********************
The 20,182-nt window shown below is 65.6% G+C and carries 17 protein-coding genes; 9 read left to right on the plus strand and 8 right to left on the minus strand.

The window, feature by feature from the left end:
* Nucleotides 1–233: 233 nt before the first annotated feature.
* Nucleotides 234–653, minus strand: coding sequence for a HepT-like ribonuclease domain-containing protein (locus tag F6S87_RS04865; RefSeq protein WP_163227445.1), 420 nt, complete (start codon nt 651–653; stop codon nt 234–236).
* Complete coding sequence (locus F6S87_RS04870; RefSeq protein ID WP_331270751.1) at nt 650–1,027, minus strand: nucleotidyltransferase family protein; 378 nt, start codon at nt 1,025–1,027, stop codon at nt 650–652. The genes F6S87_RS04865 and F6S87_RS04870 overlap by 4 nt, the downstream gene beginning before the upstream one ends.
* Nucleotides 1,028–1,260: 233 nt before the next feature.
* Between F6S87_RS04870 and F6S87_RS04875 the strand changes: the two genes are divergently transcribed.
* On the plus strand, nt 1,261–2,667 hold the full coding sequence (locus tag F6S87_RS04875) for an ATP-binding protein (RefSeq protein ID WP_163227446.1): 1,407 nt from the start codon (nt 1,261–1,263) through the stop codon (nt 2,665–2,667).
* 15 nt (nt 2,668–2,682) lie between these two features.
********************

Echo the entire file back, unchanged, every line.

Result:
The 20,182-nt window shown below is 65.6% G+C and carries 17 protein-coding genes; 9 read left to right on the plus strand and 8 right to left on the minus strand.

The window, feature by feature from the left end:
* Nucleotides 1–233: 233 nt before the first annotated feature.
* Nucleotides 234–653, minus strand: coding sequence for a HepT-like ribonuclease domain-containing protein (locus tag F6S87_RS04865; RefSeq protein WP_163227445.1), 420 nt, complete (start codon nt 651–653; stop codon nt 234–236).
* Complete coding sequence (locus F6S87_RS04870; RefSeq protein ID WP_331270751.1) at nt 650–1,027, minus strand: nucleotidyltransferase family protein; 378 nt, start codon at nt 1,025–1,027, stop codon at nt 650–652. The genes F6S87_RS04865 and F6S87_RS04870 overlap by 4 nt, the downstream gene beginning before the upstream one ends.
* Nucleotides 1,028–1,260: 233 nt before the next feature.
* Between F6S87_RS04870 and F6S87_RS04875 the strand changes: the two genes are divergently transcribed.
* On the plus strand, nt 1,261–2,667 hold the full coding sequence (locus tag F6S87_RS04875) for an ATP-binding protein (RefSeq protein ID WP_163227446.1): 1,407 nt from the start codon (nt 1,261–1,263) through the stop codon (nt 2,665–2,667).
* 15 nt (nt 2,668–2,682) lie between these two features.